Mayor Lori Light­foot dis­cusses her very busy, ‘in­spir­ing’ 1st Demo­cratic Na­tional Con­ven­tion

Chicago Sun-Times - - TOP NEWS - BY FRAN SPIEL­MAN, CITY HALL RE­PORTER fspiel­man@sun­ | @fspiel­man

Mayor Lori Light­foot can only imag­ine what a whirl­wind this past week would have been had the Demo­cratic Na­tional Con­ven­tion been real and in Mil­wau­kee in­stead of vir­tual and on Zoom.

“I’m al­ready tired,” Light­foot said. “Just imag­ine if it was ac­tu­ally in per­son. The amount of so­cial­iz­ing and af­ter-hours, I’ll say, con­ver­sa­tion.”

Light­foot popped up dur­ing vir­tual meet­ings held by the Democrats’ Black and Poverty cau­cuses, by groups pro­mot­ing fe­male, gay and les­bian can­di­dates, and on pan­els on elec­tion in­tegrity and the im­pact of the coro­n­avirus on city and state fi­nances.

Be­tween con­ven­tion events, she squeezed in an­nounce­ments about re­forms to the Chicago Pub­lic Schools School Re­source Of­fi­cer pro­gram and a com­mu­nity polic­ing ex­pan­sion.

Mayor Rahm Emanuel was a for­mer White House chief of staff who alien­ated Chicago vot­ers by play­ing too much na­tional pol­i­tics. He was forced to cut short his trip to the 2012 Demo­cratic Na­tional Con­ven­tion in Char­lotte, North Carolina, be­cause of a teach­ers strike.

Dur­ing an in­ter­view with the Sun-Times — which her staff in­sisted be con­fined to con­ven­tion ac­tiv­i­ties — Light­foot de­nied any sim­i­lar danger for her less than two weeks re­moved from a sec­ond round of loot­ing that rav­aged down­town, River North, the Gold Coast and Lin­coln Park be­fore spread­ing to Chicago neigh­bor­hoods.

“I never take my eye off the city,” she said. “Rais­ing my pro­file really is about rais­ing Chicago’s pro­file and mak­ing sure that we get our fair share of fed­eral fund­ing be­cause we need it.”

Had there been no pan­demic, over­flow del­e­gates would have stayed in Illi­nois ho­tels and de­scended on down­town and River North.

In that sense, Light­foot is for­tu­nate the con­ven­tion was vir­tual. She was spared the em­bar­rass­ment of del­e­gates walk­ing past looted stores and boarded-up restau­rants.

“I’ve ac­tu­ally been in the down­town area dur­ing the day­time and the night­time vir­tu­ally ev­ery day since, and what I’m see­ing is a city that’s in­cred­i­bly re­silient,” she said. “Yes, peo­ple are con­cerned. Yes, they were fear­ful. And we haven’t al­layed all of those con­cerns. But what I’m see­ing ev­ery sin­gle day … is peo­ple com­ing back to the city.”

Repub­li­cans who get their turn in the spot­light in the com­ing week have had a field day ac­cus­ing Democrats of ig­nor­ing ris­ing vi­o­lent crime and loot­ing in Chicago and other ma­jor cities, all run by Demo­cratic may­ors.

Light­foot said crime was “top of mind for all of the may­ors who are fac­ing an in­crease in vi­o­lence.”

“We don’t hide from the re­al­i­ties of life on the ground in our cities, but we’re do­ing it in a way that ac­tu­ally forges so­lu­tions and tries to bring peo­ple to­gether,” she said. “That is not what the pres­i­dent has ever done.”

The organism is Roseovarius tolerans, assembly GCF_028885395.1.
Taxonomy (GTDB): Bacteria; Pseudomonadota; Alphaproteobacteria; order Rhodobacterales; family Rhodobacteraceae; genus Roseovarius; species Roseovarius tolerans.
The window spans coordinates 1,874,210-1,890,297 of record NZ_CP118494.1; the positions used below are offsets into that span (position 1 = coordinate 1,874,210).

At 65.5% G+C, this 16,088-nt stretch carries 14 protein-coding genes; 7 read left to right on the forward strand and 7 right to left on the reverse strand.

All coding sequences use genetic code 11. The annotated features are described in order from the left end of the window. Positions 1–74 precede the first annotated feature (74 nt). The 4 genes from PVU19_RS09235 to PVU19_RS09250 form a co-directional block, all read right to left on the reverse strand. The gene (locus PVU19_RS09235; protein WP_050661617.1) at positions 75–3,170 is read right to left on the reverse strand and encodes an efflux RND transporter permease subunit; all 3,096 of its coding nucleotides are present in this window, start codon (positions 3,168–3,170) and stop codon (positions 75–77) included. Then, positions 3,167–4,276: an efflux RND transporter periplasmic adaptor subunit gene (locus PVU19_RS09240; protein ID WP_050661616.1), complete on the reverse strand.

Dur­ing a panel on state and lo­cal fi­nances and the coro­n­avirus, Light­foot said she will have no choice but to re­sort to lay­offs and fur­loughs with­out an­other round of stim­u­lus money to re­place rev­enue lost dur­ing the pan­demic.

“We’re look­ing for mul­ti­ple hun­dreds of millions of dol­lars,” she said.

Light­foot said her first con­ven­tion has been “in­spir­ing” and that a high­light was Michelle Obama’s open­ing-night speech.

“It was pow­er­ful be­cause it was so clas­si­cally her,” she said. “She didn’t raise her voice. But it was laser-like in lay­ing out the case for why Don­ald

Trump isn’t up for the job.”

Though Demo­cratic pres­i­den­tial nom­i­nee Joe Bi­den has apol­o­gized for a se­ries of in­sen­si­tive re­marks of­fend­ing Black vot­ers, the mayor said she is “not con­cerned in the slight­est” about African Amer­i­can vot­ers sit­ting out this elec­tion, not with Ka­mala Har­ris on the ticket.

“Each of us has said things that we wish we could take back. None of us is per­fect,” the mayor said.

But that does not in­clude Light­foot’s in­fa­mous “be­gins with F and ends with you” re­mark to Pres­i­dent Don­ald Trump.

“I said it in a con­text of him say­ing that he was gonna bring out troops and shoot protesters,” she said. “That is an out­ra­geous state­ment. I can’t be­lieve it was ut­tered by the pres­i­dent of the United States. It needed a strong re­sponse. I don’t re­gret say­ing that one bit.”


Mayor Lori Light­foot takes part in an on­line panel dis­cus­sion about elec­tion in­tegrity on Mon­day, the first day of the vir­tual Demo­cratic Na­tional Con­ven­tion.


A high­light of the Demo­cratic Na­tional Con­ven­tion for Mayor Lori Light­foot: Michelle Obama’s speech. “She didn’t raise her voice,” Light­foot said. “But it was laser-like in lay­ing out the case for why Don­ald Trump isn’t up for the job.”

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